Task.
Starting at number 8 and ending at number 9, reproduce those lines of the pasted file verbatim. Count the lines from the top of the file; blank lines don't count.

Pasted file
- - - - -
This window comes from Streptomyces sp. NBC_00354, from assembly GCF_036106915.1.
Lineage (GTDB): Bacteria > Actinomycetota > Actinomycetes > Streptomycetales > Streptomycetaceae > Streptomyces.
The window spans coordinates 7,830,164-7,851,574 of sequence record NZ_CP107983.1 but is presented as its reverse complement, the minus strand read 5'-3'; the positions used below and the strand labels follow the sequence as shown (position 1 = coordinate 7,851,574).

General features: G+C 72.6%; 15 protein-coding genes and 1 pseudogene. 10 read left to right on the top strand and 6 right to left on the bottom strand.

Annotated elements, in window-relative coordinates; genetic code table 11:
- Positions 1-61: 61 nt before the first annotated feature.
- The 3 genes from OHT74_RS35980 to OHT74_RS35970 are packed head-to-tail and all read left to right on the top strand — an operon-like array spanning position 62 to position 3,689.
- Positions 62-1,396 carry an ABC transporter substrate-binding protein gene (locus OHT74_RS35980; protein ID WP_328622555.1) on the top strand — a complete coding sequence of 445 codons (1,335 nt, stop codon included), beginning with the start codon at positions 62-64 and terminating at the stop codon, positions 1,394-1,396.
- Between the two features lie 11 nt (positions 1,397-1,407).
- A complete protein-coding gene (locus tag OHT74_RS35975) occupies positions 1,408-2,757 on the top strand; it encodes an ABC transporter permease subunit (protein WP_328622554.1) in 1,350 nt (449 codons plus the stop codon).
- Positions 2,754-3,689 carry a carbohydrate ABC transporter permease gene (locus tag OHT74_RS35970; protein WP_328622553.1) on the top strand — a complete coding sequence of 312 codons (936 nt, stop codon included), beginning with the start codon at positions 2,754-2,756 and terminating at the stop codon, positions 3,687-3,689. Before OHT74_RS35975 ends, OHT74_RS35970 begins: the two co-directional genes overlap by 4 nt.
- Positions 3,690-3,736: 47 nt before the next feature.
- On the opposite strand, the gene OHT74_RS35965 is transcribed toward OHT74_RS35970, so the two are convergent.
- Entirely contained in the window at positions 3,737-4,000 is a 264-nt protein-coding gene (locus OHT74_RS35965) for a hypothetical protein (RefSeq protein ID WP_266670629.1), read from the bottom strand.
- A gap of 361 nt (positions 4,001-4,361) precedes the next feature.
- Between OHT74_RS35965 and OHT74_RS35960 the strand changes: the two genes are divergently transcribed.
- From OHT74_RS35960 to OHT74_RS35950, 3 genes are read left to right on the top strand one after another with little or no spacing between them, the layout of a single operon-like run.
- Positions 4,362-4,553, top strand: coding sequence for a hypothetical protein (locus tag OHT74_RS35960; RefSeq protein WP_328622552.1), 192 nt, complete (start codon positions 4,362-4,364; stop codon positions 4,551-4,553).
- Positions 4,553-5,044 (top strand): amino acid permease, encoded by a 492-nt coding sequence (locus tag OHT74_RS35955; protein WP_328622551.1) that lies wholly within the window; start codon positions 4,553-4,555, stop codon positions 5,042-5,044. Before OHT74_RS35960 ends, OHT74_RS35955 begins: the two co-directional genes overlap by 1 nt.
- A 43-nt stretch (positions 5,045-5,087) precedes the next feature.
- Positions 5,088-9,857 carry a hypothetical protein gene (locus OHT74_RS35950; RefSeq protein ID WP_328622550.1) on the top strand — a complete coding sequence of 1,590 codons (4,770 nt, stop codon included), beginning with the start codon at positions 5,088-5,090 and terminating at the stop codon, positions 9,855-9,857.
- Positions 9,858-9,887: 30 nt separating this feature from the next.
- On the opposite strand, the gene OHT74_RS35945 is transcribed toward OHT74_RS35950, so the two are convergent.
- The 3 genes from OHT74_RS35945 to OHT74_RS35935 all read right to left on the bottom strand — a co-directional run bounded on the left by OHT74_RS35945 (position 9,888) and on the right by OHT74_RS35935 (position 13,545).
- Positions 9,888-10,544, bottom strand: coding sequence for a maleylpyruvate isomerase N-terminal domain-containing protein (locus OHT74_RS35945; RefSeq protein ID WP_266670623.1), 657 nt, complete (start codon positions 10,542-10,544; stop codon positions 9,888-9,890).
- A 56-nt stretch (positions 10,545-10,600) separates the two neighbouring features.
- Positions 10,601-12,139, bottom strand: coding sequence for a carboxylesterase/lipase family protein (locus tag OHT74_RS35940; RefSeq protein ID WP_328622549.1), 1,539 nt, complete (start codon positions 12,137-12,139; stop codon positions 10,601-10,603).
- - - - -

- Positions 62-1,396 carry an ABC transporter substrate-binding protein gene (locus OHT74_RS35980; protein ID WP_328622555.1) on the top strand — a complete coding sequence of 445 codons (1,335 nt, stop codon included), beginning with the start codon at positions 62-64 and terminating at the stop codon, positions 1,394-1,396.
- Between the two features lie 11 nt (positions 1,397-1,407).